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Tonga & Cyclone Ian

Friday, 10 January 2014

.I’ve spent the past two weeks in the Pacific nation of Tonga – dividing my time between the main island, Tongatapu, and the two northern island groups, Ha’apai and Vava’u. Coincidentally Ha’apai was one of the 10 top regions in Lonely Planet’s Best in Travel 2014 ratings.

Tonga - Ha'apai group 542
▲ Ha’apai group islands and reefs as we flew north from Tongatapu to Vava’u.

Pretty much as I departed the country Cyclone Ian arrived. It had been hanging around in a threatening fashion for the last few days, first of all brewing up around to the west of the Ha’apai group then heading off towards Fiji. At this point it was only rated as a category one cyclone, just big enough to justify being given a name, my middle name.

Haapai to Crawley 271jpgMetafonua Lodge, the popular backpacker retreat at the north-eastern tip of Foa Island in the Ha’apai group, is a long way from anywhere.

Maureen and I departed Vava’u and flew south to Ha’apai, on our way back to the main island Tongatapu and then to New Zealand and home to Australia. At this point Ian did a U-turn and headed back towards Tonga although still only rated as a category one storm. We had a couple of days in Ha’apai, some lazing on the beach, a couple of scuba dives for me, and then we flew back south, exactly as we’d planned all along.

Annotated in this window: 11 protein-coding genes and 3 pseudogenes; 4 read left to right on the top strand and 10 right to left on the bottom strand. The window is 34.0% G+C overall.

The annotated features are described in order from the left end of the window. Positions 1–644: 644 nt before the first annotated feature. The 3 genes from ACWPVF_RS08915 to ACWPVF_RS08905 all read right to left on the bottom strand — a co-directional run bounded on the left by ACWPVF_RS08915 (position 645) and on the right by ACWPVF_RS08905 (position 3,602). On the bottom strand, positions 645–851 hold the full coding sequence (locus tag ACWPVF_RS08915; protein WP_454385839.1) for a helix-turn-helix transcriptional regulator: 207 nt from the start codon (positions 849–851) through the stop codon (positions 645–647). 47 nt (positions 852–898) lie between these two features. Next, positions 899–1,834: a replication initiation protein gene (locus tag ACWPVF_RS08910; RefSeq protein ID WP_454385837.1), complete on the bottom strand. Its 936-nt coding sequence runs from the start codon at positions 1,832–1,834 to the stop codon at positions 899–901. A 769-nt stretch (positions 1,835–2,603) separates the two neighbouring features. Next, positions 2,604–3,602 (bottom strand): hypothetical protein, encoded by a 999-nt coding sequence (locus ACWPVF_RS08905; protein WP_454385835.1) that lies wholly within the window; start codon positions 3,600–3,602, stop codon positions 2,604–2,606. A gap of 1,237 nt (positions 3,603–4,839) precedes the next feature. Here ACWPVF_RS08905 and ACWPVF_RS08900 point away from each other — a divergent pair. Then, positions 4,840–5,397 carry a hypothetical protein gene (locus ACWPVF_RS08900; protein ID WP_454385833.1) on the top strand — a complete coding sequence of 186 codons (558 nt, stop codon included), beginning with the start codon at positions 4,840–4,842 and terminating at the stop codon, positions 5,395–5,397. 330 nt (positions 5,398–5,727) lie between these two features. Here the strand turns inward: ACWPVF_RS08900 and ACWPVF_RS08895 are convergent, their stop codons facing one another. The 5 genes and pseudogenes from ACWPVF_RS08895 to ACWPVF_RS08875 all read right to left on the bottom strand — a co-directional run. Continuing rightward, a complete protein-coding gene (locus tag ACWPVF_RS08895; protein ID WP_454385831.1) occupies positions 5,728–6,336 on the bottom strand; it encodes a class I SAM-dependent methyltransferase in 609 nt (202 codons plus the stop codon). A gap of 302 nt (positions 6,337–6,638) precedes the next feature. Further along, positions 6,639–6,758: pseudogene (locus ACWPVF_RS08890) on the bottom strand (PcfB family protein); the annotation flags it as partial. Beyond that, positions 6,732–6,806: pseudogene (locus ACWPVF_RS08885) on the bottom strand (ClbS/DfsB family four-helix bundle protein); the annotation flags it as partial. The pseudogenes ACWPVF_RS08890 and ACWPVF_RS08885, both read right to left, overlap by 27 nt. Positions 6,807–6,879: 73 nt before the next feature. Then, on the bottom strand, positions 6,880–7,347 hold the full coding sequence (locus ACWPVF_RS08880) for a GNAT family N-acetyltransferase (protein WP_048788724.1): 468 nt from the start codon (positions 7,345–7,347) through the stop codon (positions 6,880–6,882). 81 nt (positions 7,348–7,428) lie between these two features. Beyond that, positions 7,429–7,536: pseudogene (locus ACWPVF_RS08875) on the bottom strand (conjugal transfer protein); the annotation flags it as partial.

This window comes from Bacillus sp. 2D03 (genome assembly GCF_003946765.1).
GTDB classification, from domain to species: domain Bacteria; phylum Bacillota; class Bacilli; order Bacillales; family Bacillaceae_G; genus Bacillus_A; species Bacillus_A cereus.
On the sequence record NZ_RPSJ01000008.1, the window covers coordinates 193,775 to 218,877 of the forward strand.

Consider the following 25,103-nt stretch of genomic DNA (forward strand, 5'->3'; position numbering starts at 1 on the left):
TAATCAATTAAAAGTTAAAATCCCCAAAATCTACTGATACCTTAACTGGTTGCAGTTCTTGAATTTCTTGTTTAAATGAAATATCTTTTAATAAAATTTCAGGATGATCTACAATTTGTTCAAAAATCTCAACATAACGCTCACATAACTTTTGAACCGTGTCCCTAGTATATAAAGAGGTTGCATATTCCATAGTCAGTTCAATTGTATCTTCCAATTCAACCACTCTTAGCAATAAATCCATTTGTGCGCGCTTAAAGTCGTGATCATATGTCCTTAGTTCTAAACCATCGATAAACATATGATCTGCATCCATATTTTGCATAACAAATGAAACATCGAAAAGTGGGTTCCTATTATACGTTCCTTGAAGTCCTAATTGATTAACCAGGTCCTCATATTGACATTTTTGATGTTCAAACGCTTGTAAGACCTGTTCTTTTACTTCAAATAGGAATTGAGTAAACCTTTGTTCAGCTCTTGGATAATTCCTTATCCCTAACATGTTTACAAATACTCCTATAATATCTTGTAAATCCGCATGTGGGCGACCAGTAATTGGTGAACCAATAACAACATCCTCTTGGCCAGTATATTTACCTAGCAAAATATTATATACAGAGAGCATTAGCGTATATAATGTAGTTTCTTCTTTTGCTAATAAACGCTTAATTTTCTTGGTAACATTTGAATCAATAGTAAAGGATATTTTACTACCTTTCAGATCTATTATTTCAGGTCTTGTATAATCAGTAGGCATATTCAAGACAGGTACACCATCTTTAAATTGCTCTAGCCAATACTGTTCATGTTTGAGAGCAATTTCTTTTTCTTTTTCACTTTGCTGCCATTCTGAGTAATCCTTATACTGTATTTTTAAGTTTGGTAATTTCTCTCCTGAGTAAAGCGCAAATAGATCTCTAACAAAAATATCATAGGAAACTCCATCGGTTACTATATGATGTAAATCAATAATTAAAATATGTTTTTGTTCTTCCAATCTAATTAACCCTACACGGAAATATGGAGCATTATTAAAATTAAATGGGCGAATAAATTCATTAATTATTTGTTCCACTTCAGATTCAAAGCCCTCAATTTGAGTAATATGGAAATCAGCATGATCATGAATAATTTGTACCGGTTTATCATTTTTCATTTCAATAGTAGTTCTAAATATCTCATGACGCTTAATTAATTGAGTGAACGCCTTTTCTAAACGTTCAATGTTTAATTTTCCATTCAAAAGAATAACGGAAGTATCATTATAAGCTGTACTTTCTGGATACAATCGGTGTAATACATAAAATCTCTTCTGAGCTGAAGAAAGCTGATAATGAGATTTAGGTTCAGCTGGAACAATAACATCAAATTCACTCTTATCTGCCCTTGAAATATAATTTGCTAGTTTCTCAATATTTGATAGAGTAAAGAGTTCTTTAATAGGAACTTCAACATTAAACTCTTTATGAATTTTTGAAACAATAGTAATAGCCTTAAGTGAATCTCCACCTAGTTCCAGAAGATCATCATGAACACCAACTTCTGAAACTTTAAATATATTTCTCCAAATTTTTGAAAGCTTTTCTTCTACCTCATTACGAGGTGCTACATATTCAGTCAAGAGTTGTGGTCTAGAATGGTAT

waterfront Neifau Vava'u 542
▲ Waterfront activity in Neifau, the main town in the Vava’u group.

Meanwhile Ian was still heading back towards Tonga and building up from category one to two, then three and then four. As I write this, late Friday evening in Australia, midnight in Tonga, Ian is only a few hours away from Vava’u with wind speeds predicted to reach 170 kph and gusts beyond 200 kph. I’ve got my fingers crossed for all those Tongans and Palangi we’ve met in the past couple of weeks. Check the Fiji weather bureau’s satellite images to see what Ian is doing.